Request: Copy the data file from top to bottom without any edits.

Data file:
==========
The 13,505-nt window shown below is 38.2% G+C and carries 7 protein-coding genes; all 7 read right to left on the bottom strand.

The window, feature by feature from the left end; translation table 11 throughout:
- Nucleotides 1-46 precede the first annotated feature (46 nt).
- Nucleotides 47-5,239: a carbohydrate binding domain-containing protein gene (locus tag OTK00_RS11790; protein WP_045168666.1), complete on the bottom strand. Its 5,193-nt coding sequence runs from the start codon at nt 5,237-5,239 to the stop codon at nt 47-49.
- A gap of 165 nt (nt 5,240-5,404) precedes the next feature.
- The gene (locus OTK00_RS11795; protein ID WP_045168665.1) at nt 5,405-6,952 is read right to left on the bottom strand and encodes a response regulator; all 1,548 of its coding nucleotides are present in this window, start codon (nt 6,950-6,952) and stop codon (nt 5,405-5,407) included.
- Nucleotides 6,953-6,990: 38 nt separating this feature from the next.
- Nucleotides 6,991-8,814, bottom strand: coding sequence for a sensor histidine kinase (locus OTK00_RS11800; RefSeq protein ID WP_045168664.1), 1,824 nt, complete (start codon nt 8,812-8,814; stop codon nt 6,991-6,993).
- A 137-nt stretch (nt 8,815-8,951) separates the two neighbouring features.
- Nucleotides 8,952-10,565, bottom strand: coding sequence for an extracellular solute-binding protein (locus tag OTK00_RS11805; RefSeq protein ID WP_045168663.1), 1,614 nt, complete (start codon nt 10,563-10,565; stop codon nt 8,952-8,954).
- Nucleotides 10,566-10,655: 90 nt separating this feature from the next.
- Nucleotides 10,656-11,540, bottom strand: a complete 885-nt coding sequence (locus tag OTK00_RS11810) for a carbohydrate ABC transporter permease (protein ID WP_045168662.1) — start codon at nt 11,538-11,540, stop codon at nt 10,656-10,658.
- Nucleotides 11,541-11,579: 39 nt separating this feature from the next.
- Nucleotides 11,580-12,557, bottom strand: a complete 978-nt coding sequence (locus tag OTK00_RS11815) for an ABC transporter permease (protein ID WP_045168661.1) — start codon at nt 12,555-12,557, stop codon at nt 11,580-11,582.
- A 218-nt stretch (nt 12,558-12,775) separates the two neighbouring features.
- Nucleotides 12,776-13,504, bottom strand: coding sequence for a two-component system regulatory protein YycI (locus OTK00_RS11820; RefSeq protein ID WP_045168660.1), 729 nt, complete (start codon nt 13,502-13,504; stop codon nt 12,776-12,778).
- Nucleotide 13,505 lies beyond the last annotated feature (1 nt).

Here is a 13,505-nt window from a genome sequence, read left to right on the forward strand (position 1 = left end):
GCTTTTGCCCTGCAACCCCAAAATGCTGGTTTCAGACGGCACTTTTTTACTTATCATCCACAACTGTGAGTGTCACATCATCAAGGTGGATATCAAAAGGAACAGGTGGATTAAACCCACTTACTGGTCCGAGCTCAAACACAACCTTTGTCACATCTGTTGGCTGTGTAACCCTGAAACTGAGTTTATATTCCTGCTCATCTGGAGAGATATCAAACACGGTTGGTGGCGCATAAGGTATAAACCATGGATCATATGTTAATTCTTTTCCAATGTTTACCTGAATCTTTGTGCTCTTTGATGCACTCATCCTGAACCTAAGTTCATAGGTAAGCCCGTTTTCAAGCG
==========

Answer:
The 13,505-nt window shown below is 38.2% G+C and carries 7 protein-coding genes; all 7 read right to left on the bottom strand.

The window, feature by feature from the left end; translation table 11 throughout:
- Nucleotides 1-46 precede the first annotated feature (46 nt).
- Nucleotides 47-5,239: a carbohydrate binding domain-containing protein gene (locus tag OTK00_RS11790; protein WP_045168666.1), complete on the bottom strand. Its 5,193-nt coding sequence runs from the start codon at nt 5,237-5,239 to the stop codon at nt 47-49.
- A gap of 165 nt (nt 5,240-5,404) precedes the next feature.
- The gene (locus OTK00_RS11795; protein ID WP_045168665.1) at nt 5,405-6,952 is read right to left on the bottom strand and encodes a response regulator; all 1,548 of its coding nucleotides are present in this window, start codon (nt 6,950-6,952) and stop codon (nt 5,405-5,407) included.
- Nucleotides 6,953-6,990: 38 nt separating this feature from the next.
- Nucleotides 6,991-8,814, bottom strand: coding sequence for a sensor histidine kinase (locus OTK00_RS11800; RefSeq protein ID WP_045168664.1), 1,824 nt, complete (start codon nt 8,812-8,814; stop codon nt 6,991-6,993).
- A 137-nt stretch (nt 8,815-8,951) separates the two neighbouring features.
- Nucleotides 8,952-10,565, bottom strand: coding sequence for an extracellular solute-binding protein (locus tag OTK00_RS11805; RefSeq protein ID WP_045168663.1), 1,614 nt, complete (start codon nt 10,563-10,565; stop codon nt 8,952-8,954).
- Nucleotides 10,566-10,655: 90 nt separating this feature from the next.
- Nucleotides 10,656-11,540, bottom strand: a complete 885-nt coding sequence (locus tag OTK00_RS11810) for a carbohydrate ABC transporter permease (protein ID WP_045168662.1) — start codon at nt 11,538-11,540, stop codon at nt 10,656-10,658.
- Nucleotides 11,541-11,579: 39 nt separating this feature from the next.
- Nucleotides 11,580-12,557, bottom strand: a complete 978-nt coding sequence (locus tag OTK00_RS11815) for an ABC transporter permease (protein ID WP_045168661.1) — start codon at nt 12,555-12,557, stop codon at nt 11,580-11,582.
- A 218-nt stretch (nt 12,558-12,775) separates the two neighbouring features.
- Nucleotides 12,776-13,504, bottom strand: coding sequence for a two-component system regulatory protein YycI (locus OTK00_RS11820; RefSeq protein ID WP_045168660.1), 729 nt, complete (start codon nt 13,502-13,504; stop codon nt 12,776-12,778).
- Nucleotide 13,505 lies beyond the last annotated feature (1 nt).

Here is a 13,505-nt window from a genome sequence, read left to right on the forward strand (position 1 = left end):
GCTTTTGCCCTGCAACCCCAAAATGCTGGTTTCAGACGGCACTTTTTTACTTATCATCCACAACTGTGAGTGTCACATCATCAAGGTGGATATCAAAAGGAACAGGTGGATTAAACCCACTTACTGGTCCGAGCTCAAACACAACCTTTGTCACATCTGTTGGCTGTGTAACCCTGAAACTGAGTTTATATTCCTGCTCATCTGGAGAGATATCAAACACGGTTGGTGGCGCATAAGGTATAAACCATGGATCATATGTTAATTCTTTTCCAATGTTTACCTGAATCTTTGTGCTCTTTGATGCACTCATCCTGAACCTAAGTTCATAGGTAAGCCCGTTTTCAAGCG